The Nearest Exit

The Nearest Exit

Book - 2010
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Milo Weaver has nowhere to turn but back to the CIA in Olen Steinhauer's brilliant follow-up to the New York Times bestselling espionage novel The Tourist The Tourist , Steinhauer's first contemporary novel after his awardwinning historical series, was a runaway hit, spending three weeks on the New York Times bestseller list and garnering rave reviews from critics.Now faced with the end of his quiet, settled life, reluctant spy Milo Weaver has no choice but to turn back to his old job as a "tourist." Before he can get back to the CIA's dirty work, he has to prove his loyalty to his new bosses, who know little of Milo's background and less about who is really pulling the strings in the government above the Department of Tourism--or in the outside world, which is beginning to believe the legend of its existence. Milo is suddenly in a dangerous position, between right and wrong, between powerful self-interested men, between patriots and traitors--especially as a man who has nothing left to lose.

Publisher: New York : Minotaur Books, c2010.
Edition: 1st ed.
ISBN: 9780312622879
Characteristics: 404 p. ; 25 cm.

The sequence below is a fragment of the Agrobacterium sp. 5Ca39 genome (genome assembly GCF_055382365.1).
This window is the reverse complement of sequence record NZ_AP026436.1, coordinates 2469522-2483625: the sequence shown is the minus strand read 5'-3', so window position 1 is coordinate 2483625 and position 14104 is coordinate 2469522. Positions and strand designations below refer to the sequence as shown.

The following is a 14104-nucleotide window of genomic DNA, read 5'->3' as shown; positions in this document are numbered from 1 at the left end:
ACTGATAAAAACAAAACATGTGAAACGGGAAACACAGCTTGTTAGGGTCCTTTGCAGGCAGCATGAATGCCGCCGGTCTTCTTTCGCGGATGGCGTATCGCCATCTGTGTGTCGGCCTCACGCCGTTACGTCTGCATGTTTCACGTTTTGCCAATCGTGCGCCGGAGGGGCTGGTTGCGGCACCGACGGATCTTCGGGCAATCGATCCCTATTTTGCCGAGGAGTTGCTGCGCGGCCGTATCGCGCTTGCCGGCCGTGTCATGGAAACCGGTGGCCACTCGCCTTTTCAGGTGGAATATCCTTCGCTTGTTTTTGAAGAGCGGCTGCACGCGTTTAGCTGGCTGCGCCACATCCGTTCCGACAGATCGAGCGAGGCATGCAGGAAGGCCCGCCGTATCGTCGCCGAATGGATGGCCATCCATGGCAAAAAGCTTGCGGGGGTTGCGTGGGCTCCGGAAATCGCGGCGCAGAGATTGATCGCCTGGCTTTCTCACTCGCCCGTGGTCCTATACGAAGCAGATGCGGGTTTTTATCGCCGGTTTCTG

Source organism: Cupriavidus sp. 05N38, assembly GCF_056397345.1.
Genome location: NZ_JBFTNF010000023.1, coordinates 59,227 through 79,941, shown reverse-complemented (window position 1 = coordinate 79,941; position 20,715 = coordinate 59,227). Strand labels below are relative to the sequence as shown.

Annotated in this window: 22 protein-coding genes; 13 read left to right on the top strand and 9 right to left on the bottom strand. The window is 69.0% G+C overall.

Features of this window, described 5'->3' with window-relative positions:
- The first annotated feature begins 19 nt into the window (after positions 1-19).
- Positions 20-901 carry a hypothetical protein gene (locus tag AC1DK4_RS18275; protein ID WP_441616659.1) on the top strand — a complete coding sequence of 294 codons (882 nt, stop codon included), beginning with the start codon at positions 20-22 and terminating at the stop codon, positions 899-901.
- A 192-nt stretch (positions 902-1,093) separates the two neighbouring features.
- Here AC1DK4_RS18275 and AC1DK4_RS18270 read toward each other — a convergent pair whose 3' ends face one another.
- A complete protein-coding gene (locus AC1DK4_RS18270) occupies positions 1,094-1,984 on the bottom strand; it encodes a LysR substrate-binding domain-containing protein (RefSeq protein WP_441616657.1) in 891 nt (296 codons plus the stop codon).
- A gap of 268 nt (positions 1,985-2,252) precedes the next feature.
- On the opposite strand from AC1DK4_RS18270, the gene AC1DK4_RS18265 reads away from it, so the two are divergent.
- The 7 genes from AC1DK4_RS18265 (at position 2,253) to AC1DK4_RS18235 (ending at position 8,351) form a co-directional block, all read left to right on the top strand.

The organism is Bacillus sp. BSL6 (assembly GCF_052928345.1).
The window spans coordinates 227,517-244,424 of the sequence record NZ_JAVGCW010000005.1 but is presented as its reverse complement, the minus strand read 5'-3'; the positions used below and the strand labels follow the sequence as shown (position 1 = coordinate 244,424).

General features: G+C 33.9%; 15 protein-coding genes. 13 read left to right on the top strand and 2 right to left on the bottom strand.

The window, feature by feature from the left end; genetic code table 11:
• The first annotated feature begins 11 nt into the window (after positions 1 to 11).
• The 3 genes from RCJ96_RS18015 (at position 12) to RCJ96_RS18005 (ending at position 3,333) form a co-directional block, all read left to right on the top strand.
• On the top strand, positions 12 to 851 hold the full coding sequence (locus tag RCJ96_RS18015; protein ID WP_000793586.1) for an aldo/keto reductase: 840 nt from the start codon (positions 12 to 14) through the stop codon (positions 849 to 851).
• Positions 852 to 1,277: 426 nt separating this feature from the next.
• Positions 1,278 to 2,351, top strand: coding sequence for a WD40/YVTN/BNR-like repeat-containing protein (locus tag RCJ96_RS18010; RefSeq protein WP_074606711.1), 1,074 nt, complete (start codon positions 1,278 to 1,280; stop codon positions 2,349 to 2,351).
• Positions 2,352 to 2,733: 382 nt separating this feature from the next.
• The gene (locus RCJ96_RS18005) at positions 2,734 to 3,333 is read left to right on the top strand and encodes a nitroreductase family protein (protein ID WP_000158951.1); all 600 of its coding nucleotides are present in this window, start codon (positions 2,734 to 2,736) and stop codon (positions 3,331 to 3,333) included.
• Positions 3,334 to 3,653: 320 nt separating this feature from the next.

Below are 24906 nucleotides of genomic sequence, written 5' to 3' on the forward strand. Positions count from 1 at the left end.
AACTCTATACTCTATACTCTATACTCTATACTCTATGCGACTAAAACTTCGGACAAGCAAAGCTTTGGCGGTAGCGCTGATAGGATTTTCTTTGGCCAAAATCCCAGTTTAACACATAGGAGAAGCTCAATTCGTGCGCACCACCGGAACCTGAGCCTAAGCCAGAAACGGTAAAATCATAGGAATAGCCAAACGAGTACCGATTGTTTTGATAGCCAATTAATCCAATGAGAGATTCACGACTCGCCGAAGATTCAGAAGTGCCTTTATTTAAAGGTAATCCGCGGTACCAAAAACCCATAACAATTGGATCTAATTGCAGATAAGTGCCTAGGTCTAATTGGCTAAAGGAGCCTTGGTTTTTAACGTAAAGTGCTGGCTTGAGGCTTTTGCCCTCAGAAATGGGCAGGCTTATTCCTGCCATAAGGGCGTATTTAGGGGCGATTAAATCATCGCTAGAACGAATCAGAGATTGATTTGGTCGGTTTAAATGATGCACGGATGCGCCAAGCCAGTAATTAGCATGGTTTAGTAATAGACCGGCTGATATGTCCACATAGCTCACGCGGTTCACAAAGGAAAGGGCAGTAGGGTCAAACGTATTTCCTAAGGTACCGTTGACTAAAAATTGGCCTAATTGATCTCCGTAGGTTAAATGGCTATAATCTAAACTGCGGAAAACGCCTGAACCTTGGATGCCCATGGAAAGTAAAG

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Sep 21, 2013

Completed 9/19/13

Jul 18, 2013

A great book in the tradition of Graham Greene or LeCarre. Will hold your interest throughout!

Aug 12, 2012

This sequel to "The Tourist" is another outstanding contemporary spy novel from Steinhauer.

Jul 05, 2012

Builds on the cadence and character development from the excellent initial book in the series (The Tourist). See my comments on An American Spy for my take on the series. There are great moments that take this above the "thriller" level to a more interesting and nuanced level (thinking here of his captivity with the Germans and his reaction to their change of pace). Definitely consider this a more thoughtful addition to the genre--and a very believable, nuanced hero.

Jan 02, 2012

I am not a LeCarre fan but I dd like the book immensly. A wonderful spy novel makes me want to read more.

Aug 24, 2010

The reviewers are right: If you like early John Le Carre (the Smiley books), you'll enjoy The Nearest Exit and its predecessor, The Tourist (make sure you read them in order). Together with to Henry Porter and Peter Steiner's spy novels, these are the best I have read in years.


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